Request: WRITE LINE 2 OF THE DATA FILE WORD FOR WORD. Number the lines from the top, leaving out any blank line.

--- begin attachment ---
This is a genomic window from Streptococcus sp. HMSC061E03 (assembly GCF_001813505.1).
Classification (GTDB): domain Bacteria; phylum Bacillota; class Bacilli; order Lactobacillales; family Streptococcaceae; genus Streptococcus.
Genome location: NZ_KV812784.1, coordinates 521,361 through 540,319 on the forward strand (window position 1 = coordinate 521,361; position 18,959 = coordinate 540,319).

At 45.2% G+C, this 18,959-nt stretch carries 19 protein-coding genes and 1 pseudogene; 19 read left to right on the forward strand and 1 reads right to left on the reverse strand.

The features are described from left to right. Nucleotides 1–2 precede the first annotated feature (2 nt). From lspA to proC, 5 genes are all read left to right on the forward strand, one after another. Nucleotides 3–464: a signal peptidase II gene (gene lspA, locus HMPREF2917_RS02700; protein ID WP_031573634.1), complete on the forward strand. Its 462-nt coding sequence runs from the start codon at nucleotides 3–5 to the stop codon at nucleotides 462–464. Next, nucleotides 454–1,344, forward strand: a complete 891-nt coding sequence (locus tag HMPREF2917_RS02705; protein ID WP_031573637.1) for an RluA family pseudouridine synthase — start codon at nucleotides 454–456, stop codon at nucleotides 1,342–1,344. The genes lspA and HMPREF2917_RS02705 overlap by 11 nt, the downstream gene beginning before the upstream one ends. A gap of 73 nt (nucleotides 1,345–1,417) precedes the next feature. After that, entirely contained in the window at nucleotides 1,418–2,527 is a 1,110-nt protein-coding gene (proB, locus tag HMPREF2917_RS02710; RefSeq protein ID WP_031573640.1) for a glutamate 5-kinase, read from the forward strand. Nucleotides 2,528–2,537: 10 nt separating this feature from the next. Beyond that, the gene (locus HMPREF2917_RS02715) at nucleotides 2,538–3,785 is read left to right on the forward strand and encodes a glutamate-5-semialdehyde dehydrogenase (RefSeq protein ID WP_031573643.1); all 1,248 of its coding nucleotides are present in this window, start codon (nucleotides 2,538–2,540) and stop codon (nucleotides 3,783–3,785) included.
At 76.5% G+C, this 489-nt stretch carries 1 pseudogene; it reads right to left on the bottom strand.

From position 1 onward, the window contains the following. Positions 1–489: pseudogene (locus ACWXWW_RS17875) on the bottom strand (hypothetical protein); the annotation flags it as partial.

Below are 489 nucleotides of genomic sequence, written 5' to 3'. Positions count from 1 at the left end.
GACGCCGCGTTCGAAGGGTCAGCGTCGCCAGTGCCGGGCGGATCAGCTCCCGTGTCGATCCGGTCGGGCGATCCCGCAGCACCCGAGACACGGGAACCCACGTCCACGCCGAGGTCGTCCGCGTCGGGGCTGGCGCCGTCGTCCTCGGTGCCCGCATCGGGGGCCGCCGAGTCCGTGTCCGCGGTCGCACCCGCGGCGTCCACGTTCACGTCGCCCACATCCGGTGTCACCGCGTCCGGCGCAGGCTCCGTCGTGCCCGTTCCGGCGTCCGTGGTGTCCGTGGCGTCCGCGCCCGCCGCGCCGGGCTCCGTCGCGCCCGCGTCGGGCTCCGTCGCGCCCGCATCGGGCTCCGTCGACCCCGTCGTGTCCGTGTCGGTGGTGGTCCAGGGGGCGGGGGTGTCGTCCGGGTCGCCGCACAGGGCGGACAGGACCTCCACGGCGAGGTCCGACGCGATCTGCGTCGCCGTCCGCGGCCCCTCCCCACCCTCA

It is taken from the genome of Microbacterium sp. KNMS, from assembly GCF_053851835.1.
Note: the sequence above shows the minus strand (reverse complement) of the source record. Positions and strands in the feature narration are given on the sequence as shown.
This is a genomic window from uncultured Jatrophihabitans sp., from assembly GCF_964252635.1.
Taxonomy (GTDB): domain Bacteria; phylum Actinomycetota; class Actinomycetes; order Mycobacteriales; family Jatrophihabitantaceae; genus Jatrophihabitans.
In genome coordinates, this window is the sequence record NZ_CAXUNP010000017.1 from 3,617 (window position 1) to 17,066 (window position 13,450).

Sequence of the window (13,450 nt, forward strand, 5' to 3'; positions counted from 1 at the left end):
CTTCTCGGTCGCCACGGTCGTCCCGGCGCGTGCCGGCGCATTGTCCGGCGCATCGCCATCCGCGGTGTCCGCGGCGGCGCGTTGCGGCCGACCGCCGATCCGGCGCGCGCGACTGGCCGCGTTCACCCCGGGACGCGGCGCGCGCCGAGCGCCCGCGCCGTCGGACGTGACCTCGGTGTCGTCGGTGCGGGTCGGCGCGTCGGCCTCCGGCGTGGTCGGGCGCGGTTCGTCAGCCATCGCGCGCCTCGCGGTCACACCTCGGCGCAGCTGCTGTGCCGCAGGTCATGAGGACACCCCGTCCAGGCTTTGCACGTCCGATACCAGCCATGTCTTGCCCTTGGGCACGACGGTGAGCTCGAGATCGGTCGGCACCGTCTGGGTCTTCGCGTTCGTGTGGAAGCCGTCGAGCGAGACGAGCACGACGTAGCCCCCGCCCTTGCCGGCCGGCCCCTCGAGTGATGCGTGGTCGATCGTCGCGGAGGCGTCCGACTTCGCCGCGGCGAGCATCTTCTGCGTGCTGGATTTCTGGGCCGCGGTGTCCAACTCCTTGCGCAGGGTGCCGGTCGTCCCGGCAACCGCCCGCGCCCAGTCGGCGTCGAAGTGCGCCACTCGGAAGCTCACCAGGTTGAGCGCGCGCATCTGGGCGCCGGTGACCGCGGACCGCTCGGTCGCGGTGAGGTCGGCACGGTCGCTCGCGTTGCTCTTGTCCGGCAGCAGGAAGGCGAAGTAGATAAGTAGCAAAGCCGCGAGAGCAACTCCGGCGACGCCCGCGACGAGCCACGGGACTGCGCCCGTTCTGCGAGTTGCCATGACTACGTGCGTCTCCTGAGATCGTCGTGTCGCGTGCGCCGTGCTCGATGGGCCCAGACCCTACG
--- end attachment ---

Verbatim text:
Classification (GTDB): domain Bacteria; phylum Bacillota; class Bacilli; order Lactobacillales; family Streptococcaceae; genus Streptococcus.